Dunleavy unveils ‘People First’ omnibus program to cover justice, law and order
Gov. Mike Dunleavy has announced a “People First” initiative, which will also be part of his 2023 budget to be rolled out on Wednesday.
People First involves major investments in Alaska State soldiers, village public safety officers, ending human trafficking, supporting foster families, and more.
The various initiatives within the program will involve statutory changes, budgetary expenditures, staff additions and administrative measures, with an initial cost of $ 750,000 and an annual operating cost of $ 250,000. It combines existing programs such as Choose Respect with new efforts to reduce crimes against women.
“Safety and prevention have been the top priorities of my administration since taking office,” said Dunleavy. “My administration has focused on reversing these disturbing trends and statistics – we are proud to say that progress has been made.”
Alaska’s crime rate has declined for two consecutive years since Dunleavy signed Senate Bill 91 to repeal with House Bill 49.
“By adding major crime investigators in Bethel, Dillingham, Kotzebue and Nome, clearing the backlog of sexual assault examination kits, collecting DNA owed and increasing funding for the Tribal Compact with OCS, we let’s see a change in Alaska. But there is still work to be done, ”he said.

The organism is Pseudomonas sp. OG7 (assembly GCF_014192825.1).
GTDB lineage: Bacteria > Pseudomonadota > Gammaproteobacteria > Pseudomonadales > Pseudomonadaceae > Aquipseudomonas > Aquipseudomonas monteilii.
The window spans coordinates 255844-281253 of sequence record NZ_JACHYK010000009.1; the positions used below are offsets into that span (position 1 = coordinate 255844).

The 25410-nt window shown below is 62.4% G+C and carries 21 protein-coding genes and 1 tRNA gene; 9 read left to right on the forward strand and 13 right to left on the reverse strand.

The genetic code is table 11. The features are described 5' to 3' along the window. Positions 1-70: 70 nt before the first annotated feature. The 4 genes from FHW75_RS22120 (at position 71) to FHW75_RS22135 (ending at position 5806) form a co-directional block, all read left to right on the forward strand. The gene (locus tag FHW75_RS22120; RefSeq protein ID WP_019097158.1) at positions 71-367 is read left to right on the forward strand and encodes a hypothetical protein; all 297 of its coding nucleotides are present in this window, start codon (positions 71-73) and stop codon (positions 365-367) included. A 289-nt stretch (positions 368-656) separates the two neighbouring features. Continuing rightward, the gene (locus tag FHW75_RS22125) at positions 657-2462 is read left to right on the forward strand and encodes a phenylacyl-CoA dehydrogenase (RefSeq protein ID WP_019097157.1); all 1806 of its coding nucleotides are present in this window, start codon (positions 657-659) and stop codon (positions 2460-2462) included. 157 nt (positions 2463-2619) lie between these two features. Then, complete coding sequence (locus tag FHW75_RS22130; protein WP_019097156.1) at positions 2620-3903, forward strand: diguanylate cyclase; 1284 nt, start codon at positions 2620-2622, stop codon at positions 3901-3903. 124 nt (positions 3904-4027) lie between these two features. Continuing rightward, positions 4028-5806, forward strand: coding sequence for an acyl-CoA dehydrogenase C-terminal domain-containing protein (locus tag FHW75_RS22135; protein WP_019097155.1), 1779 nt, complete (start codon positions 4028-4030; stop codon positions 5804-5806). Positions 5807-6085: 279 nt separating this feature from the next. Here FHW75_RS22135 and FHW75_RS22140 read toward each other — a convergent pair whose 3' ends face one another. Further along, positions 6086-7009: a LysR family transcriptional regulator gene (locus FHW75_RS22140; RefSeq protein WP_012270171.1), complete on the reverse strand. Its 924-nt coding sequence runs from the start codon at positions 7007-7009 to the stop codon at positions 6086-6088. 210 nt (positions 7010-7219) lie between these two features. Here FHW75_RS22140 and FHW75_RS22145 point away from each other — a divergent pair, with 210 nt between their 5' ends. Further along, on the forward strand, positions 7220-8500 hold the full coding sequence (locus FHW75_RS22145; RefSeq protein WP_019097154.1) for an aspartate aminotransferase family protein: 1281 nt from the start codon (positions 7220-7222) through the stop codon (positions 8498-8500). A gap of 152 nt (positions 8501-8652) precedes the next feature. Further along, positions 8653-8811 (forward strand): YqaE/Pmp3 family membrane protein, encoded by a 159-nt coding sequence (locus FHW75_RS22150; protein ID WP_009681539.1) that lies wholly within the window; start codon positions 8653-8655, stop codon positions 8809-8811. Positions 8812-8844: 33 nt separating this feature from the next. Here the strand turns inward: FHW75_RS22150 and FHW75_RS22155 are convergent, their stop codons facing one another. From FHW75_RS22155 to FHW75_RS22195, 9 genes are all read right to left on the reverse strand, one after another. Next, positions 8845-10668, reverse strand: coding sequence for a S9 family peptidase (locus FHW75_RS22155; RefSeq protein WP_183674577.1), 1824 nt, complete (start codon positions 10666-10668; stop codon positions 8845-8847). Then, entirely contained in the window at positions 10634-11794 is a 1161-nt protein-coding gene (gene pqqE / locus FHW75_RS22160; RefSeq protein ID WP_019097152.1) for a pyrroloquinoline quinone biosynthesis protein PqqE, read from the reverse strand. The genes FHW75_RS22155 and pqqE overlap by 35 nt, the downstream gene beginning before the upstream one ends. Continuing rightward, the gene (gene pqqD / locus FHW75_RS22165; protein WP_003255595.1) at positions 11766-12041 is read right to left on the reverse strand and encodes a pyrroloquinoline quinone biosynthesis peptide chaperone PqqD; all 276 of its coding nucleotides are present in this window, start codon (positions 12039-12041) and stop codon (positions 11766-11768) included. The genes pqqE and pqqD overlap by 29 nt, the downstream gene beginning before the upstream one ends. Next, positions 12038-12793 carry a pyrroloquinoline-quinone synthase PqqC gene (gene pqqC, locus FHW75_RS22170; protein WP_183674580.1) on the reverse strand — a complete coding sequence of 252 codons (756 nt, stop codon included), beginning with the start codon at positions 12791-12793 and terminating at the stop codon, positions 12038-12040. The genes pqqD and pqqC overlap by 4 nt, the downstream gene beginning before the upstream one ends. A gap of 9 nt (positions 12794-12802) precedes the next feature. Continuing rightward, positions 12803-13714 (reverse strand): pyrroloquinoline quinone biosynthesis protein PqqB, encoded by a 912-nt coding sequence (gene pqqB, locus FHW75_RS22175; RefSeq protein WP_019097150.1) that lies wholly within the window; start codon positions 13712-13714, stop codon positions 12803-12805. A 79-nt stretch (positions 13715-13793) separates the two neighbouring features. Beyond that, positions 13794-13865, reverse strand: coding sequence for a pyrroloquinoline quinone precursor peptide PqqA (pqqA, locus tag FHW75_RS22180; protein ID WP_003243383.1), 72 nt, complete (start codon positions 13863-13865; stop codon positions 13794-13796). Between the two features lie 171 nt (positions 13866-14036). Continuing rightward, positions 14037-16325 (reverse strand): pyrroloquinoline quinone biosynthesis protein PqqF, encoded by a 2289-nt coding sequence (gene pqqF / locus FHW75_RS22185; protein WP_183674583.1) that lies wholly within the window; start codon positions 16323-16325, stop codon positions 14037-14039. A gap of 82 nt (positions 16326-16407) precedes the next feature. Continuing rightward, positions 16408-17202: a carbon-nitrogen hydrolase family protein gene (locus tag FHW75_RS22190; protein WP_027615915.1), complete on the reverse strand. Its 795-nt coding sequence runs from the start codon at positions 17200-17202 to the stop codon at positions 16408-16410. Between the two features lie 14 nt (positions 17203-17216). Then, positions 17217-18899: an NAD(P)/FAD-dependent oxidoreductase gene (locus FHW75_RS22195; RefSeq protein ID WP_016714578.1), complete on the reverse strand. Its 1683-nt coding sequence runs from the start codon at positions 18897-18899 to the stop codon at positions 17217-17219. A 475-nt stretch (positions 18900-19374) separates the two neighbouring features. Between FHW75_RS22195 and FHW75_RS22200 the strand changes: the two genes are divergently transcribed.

Domestic violence and sexual assault
The Dunleavy administration will propose several statutory changes in an omnibus crime bill in January, when the Legislative Assembly meets:
- tackle repeated violations of protection orders
- broaden the definition of serious physical injury and raise the level of offense
- expand crimes deemed to be domestic violence
- bail notice to victims
The administration will request $ 500,000 for the Alaska Family Justice Center feasibility study and the implementation of a pilot program. The comprehensive ‘Through a Door’ concept will assist victims with forensic and medical services, legal assistance, child / adult therapy, case management, legal aid, housing assistance / emergency shelter and assistance and resources to families.
Under the pilot program, all victim services will be provided in one location in coordination with partners and health and safety agencies.
“The People First initiative provides the Department of Law with the resources and support necessary to assist victims, bring perpetrators to justice and protect all Alaskans,” said Attorney General Treg Taylor. “This global effort will strengthen the work we are already doing to make this state a better and safer place.”
Missing and Murdered Indigenous People
Dunleavy will create an administrative ordinance that will form the Council of Missing and Murdered Indigenous People. In the FY2023 budget, we will seek funding for two Tribal Liaison positions within the Department of Public Safety and one position for the Clearing House on Missing Persons.